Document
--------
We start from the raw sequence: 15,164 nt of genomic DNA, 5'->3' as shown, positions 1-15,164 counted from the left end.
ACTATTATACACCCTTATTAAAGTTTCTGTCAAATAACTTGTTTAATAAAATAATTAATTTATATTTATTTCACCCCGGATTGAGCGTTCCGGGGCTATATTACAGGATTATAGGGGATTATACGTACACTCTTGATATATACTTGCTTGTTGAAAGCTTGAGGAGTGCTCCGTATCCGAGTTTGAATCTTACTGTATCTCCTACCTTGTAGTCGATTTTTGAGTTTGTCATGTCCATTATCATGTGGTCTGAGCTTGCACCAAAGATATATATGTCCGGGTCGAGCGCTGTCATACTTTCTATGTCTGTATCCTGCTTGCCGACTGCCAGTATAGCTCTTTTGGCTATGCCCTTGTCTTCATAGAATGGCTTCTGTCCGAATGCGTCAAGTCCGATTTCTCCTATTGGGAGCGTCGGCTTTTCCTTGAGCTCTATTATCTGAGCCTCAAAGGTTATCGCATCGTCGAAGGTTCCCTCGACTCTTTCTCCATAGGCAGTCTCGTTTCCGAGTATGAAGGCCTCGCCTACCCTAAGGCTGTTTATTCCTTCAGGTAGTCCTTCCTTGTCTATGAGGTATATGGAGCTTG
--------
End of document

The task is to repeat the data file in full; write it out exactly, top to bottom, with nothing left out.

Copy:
We start from the raw sequence: 15,164 nt of genomic DNA, 5'->3' as shown, positions 1-15,164 counted from the left end.
ACTATTATACACCCTTATTAAAGTTTCTGTCAAATAACTTGTTTAATAAAATAATTAATTTATATTTATTTCACCCCGGATTGAGCGTTCCGGGGCTATATTACAGGATTATAGGGGATTATACGTACACTCTTGATATATACTTGCTTGTTGAAAGCTTGAGGAGTGCTCCGTATCCGAGTTTGAATCTTACTGTATCTCCTACCTTGTAGTCGATTTTTGAGTTTGTCATGTCCATTATCATGTGGTCTGAGCTTGCACCAAAGATATATATGTCCGGGTCGAGCGCTGTCATACTTTCTATGTCTGTATCCTGCTTGCCGACTGCCAGTATAGCTCTTTTGGCTATGCCCTTGTCTTCATAGAATGGCTTCTGTCCGAATGCGTCAAGTCCGATTTCTCCTATTGGGAGCGTCGGCTTTTCCTTGAGCTCTATTATCTGAGCCTCAAAGGTTATCGCATCGTCGAAGGTTCCCTCGACTCTTTCTCCATAGGCAGTCTCGTTTCCGAGTATGAAGGCCTCGCCTACCCTAAGGCTGTTTATTCCTTCAGGTAGTCCTTCCTTGTCTATGAGGTATATGGAGCTTG